Recently, I made a post on Classic Books You Must Read. This time, I’m doing something a little bit different to that. This post is going to be on less well-known classics you must read, whereas the other post is on more well-known ones.
An example is Anne of Green Gables. L M Montgomery is really famous, but not as many people know about her other books, like the Story Girl, which is lovely.
When I was going through my craze for old-fashioned books, this was when I mostly encountered the books I’m going to talk about in this post.
If you’re interested, read on to see my journey into YA books. If not, scroll down to the actual post 🙂
This is going to be a little bit of a story-time kind of thing, as I thought a bit of background info about my… experience, with classics, would be interesting 🙂
There’s one thing you should know about me, and that is, from the ages of 9 to 12, I was fully, totally, completely and utterly obsessed with Anne of Green Gables.
No book or series was better than Anne of Green Gables. No author was better than Lucy Maud Montgomery. And the rest of my top favourite books? Naturally, LMM books, too. I was very loyal.
But when I hit twelve, I started exploring Young Adult books more. Previously, the majority of the books I read had been published way before I was born. This, of course, had something to do with my love for Anne of Green Gables which led to my love for old-fashioned books in general.
However, by “old-fashioned books” I don’t mean Pride and Prejudice (which I actually just read this summer, let me know if you all want to see a review for that), Wuthering Heights (which I am yet to read, shameful, I know), Jane Eyre or anything like that. I was below thirteen, remember.
So what happened? What drew me into Young Adult books? Frankly, I was actually running out of books to read. I hadn’t heard of magical places like Goodreads or the Booktube community (although they tend to focus more on modern books).
Well, first I came across the Alex Rider series, in the library. I was shocked at how good the first book Stormbreaker was, and had initially expected it to be cheesy or boring or something in between (NOT). I devoured the series, and Alex Rider came up in second place after Anne Shirley. Not bad, Alex.
Then, a friend of mine introduced me to The Maze Runner by James Dashner, persuading me to read it. Then it came to three favourite books.
Then we got OverDrive, and they had so many amazing YA books, and I was thirteen now, so I started reading them. And, then after a couple of months I went back to one of the books I used to read which I had previously loved, and I found it so boring.
And now, I’m really into YA books, so much so, I just can’t be bothered to read Wuthering Heights, even though I’ve heard so many people say such good things about it.
Actually, I did try, but the language has a density to it I’m not used to. Because these old-fashioned books have really good vocabulary and language in it compared to modern books. Not that modern books don’t have good vocabulary or something, it’s just… more advanced?
Anyways, it got me squinting at the words and had me stumbling along, trying to keep up with the story along with the advanced language. However, I do mean to try again. There’s always the possibility it was just a brain fart or something 😉
So that’s my sort of story/journey into YA books. Hope you found it interesting!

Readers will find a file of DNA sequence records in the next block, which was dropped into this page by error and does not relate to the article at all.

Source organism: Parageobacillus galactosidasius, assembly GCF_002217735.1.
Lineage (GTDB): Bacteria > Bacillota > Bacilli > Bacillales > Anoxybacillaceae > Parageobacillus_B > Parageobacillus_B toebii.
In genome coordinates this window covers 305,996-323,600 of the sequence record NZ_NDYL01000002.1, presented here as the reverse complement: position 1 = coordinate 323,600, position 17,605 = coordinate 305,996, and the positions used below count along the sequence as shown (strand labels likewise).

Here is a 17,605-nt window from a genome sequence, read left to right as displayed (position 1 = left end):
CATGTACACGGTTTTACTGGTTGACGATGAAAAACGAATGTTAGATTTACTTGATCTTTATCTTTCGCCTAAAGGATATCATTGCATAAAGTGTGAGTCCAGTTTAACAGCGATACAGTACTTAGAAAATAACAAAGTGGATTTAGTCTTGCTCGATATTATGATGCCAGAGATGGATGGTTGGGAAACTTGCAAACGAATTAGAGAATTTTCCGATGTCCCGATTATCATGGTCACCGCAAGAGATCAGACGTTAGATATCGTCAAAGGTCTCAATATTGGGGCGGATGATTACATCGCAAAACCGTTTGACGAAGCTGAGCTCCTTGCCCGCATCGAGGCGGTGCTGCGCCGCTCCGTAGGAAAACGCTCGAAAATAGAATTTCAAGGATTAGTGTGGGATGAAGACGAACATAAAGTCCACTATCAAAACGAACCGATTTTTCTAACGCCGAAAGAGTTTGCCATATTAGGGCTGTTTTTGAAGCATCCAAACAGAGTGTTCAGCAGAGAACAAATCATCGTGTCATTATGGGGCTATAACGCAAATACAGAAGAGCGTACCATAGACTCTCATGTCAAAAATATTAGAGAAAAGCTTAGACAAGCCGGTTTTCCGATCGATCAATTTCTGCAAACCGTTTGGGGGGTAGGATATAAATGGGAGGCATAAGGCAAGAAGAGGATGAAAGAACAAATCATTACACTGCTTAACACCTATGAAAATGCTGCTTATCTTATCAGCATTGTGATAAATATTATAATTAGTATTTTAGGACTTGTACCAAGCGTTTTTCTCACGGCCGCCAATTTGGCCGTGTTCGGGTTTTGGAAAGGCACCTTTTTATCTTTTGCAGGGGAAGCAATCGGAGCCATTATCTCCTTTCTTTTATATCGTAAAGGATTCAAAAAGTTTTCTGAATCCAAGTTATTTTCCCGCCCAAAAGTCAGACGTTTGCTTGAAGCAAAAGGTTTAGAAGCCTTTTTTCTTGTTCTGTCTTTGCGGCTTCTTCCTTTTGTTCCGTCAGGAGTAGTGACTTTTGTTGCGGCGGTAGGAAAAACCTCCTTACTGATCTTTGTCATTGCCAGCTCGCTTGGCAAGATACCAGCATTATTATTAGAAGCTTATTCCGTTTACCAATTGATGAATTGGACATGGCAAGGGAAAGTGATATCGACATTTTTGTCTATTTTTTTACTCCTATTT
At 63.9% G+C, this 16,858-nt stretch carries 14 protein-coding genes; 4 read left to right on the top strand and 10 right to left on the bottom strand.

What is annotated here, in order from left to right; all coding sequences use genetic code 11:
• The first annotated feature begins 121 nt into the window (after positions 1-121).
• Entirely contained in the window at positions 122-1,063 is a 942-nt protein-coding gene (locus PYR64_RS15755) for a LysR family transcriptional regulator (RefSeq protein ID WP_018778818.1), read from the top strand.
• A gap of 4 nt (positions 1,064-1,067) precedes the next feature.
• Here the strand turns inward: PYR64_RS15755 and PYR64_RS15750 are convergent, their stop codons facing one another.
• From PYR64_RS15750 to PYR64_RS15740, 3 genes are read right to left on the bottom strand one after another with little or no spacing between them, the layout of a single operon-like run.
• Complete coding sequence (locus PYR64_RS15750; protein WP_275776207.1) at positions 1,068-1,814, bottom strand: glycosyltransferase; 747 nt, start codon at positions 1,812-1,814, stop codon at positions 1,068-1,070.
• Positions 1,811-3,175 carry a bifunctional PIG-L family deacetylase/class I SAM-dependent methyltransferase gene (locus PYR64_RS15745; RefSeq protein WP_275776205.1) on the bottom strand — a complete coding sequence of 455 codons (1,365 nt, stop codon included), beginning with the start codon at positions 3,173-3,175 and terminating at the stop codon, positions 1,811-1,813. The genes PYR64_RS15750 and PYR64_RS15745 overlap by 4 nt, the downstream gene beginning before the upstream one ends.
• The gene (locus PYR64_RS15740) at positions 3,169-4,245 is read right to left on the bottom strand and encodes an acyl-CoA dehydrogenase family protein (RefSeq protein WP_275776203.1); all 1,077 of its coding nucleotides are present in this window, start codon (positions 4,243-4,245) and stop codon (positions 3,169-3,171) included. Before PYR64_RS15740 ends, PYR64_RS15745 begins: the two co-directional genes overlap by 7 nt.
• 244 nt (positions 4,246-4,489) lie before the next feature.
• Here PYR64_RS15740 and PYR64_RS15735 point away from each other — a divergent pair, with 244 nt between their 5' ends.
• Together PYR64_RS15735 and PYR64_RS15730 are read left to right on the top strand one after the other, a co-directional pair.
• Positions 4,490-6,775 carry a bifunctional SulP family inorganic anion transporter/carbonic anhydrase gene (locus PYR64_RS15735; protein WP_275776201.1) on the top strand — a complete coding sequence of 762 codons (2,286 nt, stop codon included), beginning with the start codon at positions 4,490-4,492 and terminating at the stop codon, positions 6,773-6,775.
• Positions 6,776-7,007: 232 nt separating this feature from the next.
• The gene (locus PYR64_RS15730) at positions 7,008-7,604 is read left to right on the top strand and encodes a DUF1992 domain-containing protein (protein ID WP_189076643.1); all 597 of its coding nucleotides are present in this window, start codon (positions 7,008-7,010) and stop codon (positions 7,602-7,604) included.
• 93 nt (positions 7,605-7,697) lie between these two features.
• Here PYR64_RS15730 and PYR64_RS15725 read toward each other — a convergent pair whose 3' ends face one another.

Whether you skipped the story-time or not, here are some less-well known classics that I know and love!
Now, quite a few people know about the What Katy Did series by Susan Coolidge. However, I’ve found very few in comparison have heard of A Little Country Girl, which she also wrote.
And yet, I found this book so delightful to read. It may not be as good as the What Katy Did series, but it’s still an enjoyable read, and if you liked the What Katy Did series, I recommend you read this book too. It’s a very happy, light-hearted and pleasant read.
This book is so sweet I shed three whole tears for it. Sniff.
It’s suchhh an enjoyable read, I really, really loved it. Like, a lot. It kind of gave me Little Women (well, that would probably be because they have the same author) and Anne of the Island feels (for the second part of An Old-Fashioned Girl).
It’s an easy and sweet (definitely sweet) read, but not too light, I’d say moderate. Which is good. Highly recommend it to any fans of Little Women and Anne of Green Gables.
When I was still going through my Anne of Green Gables obsession (I still love it, but, you get what I mean, not obsessed-obsessed) this book was just perfect in bringing me back to that whole Anne of Green Gables/Prince Edward Island vibes.
I’m not 100% sure this is based in Prince Edward Island, but it’s definitely a lovely book that every Anne of Green Gables fan should read.
I know I’m using this word again (for the third time in one post… eek), but I have no other way to describe it, this book is so sweet! It reminds me of A Little Princess, but then, they have the same author.
It’s much more of a lighter read than A Little Princess, but my gosh such an entertaining read.. Definitely recommend it to fans of A Little Princess and The Secret Garden.
I hope you found this post interesting/helpful!
I know a lot of us already have tonnes of books we want to read, but I’m assuming most of them are much more modern than these? I think it’s good to have a flair of different genres, styles, and ages in the stuff you read, it’s just so much more adventurous and fun that way, in my opinion.
So totally go and check these books out, they really are charming books!
Until next time!